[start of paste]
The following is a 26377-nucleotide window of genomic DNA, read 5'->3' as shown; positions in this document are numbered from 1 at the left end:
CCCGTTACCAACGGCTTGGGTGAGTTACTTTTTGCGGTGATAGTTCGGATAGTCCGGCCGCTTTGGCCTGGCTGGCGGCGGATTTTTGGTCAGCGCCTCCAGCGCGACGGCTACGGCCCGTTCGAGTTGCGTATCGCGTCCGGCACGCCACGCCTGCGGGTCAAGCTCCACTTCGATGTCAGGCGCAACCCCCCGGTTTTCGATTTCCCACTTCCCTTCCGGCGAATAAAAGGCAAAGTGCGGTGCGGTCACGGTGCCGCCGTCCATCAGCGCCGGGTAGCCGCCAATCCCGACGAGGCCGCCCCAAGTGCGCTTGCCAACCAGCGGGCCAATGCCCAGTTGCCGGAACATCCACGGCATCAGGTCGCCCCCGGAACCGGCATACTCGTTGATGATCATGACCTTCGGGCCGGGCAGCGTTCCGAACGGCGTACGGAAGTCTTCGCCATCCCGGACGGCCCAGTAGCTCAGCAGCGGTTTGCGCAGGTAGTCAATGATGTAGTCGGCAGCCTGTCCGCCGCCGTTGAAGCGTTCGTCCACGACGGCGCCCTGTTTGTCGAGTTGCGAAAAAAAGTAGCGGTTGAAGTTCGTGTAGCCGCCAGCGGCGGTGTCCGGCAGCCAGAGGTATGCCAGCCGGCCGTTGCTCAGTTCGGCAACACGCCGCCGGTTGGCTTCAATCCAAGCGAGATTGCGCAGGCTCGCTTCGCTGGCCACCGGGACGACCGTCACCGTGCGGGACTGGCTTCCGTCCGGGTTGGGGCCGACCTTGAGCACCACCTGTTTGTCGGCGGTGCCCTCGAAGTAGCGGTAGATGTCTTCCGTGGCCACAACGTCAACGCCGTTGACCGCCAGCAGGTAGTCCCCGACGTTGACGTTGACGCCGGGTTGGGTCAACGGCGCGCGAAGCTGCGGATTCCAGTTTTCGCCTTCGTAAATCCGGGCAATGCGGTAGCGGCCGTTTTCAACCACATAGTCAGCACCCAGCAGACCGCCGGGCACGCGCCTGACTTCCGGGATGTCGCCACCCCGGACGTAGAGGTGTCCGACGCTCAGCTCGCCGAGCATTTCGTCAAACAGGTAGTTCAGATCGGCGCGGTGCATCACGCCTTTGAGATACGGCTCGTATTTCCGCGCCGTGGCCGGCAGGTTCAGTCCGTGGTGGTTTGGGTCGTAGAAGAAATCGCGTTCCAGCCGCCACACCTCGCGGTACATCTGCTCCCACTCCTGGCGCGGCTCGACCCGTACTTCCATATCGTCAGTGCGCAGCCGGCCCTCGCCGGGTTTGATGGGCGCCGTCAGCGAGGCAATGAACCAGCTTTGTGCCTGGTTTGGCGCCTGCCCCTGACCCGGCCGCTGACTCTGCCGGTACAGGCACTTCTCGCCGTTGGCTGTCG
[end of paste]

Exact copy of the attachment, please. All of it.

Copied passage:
The following is a 26377-nucleotide window of genomic DNA, read 5'->3' as shown; positions in this document are numbered from 1 at the left end:
CCCGTTACCAACGGCTTGGGTGAGTTACTTTTTGCGGTGATAGTTCGGATAGTCCGGCCGCTTTGGCCTGGCTGGCGGCGGATTTTTGGTCAGCGCCTCCAGCGCGACGGCTACGGCCCGTTCGAGTTGCGTATCGCGTCCGGCACGCCACGCCTGCGGGTCAAGCTCCACTTCGATGTCAGGCGCAACCCCCCGGTTTTCGATTTCCCACTTCCCTTCCGGCGAATAAAAGGCAAAGTGCGGTGCGGTCACGGTGCCGCCGTCCATCAGCGCCGGGTAGCCGCCAATCCCGACGAGGCCGCCCCAAGTGCGCTTGCCAACCAGCGGGCCAATGCCCAGTTGCCGGAACATCCACGGCATCAGGTCGCCCCCGGAACCGGCATACTCGTTGATGATCATGACCTTCGGGCCGGGCAGCGTTCCGAACGGCGTACGGAAGTCTTCGCCATCCCGGACGGCCCAGTAGCTCAGCAGCGGTTTGCGCAGGTAGTCAATGATGTAGTCGGCAGCCTGTCCGCCGCCGTTGAAGCGTTCGTCCACGACGGCGCCCTGTTTGTCGAGTTGCGAAAAAAAGTAGCGGTTGAAGTTCGTGTAGCCGCCAGCGGCGGTGTCCGGCAGCCAGAGGTATGCCAGCCGGCCGTTGCTCAGTTCGGCAACACGCCGCCGGTTGGCTTCAATCCAAGCGAGATTGCGCAGGCTCGCTTCGCTGGCCACCGGGACGACCGTCACCGTGCGGGACTGGCTTCCGTCCGGGTTGGGGCCGACCTTGAGCACCACCTGTTTGTCGGCGGTGCCCTCGAAGTAGCGGTAGATGTCTTCCGTGGCCACAACGTCAACGCCGTTGACCGCCAGCAGGTAGTCCCCGACGTTGACGTTGACGCCGGGTTGGGTCAACGGCGCGCGAAGCTGCGGATTCCAGTTTTCGCCTTCGTAAATCCGGGCAATGCGGTAGCGGCCGTTTTCAACCACATAGTCAGCACCCAGCAGACCGCCGGGCACGCGCCTGACTTCCGGGATGTCGCCACCCCGGACGTAGAGGTGTCCGACGCTCAGCTCGCCGAGCATTTCGTCAAACAGGTAGTTCAGATCGGCGCGGTGCATCACGCCTTTGAGATACGGCTCGTATTTCCGCGCCGTGGCCGGCAGGTTCAGTCCGTGGTGGTTTGGGTCGTAGAAGAAATCGCGTTCCAGCCGCCACACCTCGCGGTACATCTGCTCCCACTCCTGGCGCGGCTCGACCCGTACTTCCATATCGTCAGTGCGCAGCCGGCCCTCGCCGGGTTTGATGGGCGCCGTCAGCGAGGCAATGAACCAGCTTTGTGCCTGGTTTGGCGCCTGCCCCTGACCCGGCCGCTGACTCTGCCGGTACAGGCACTTCTCGCCGTTGGCTGTCG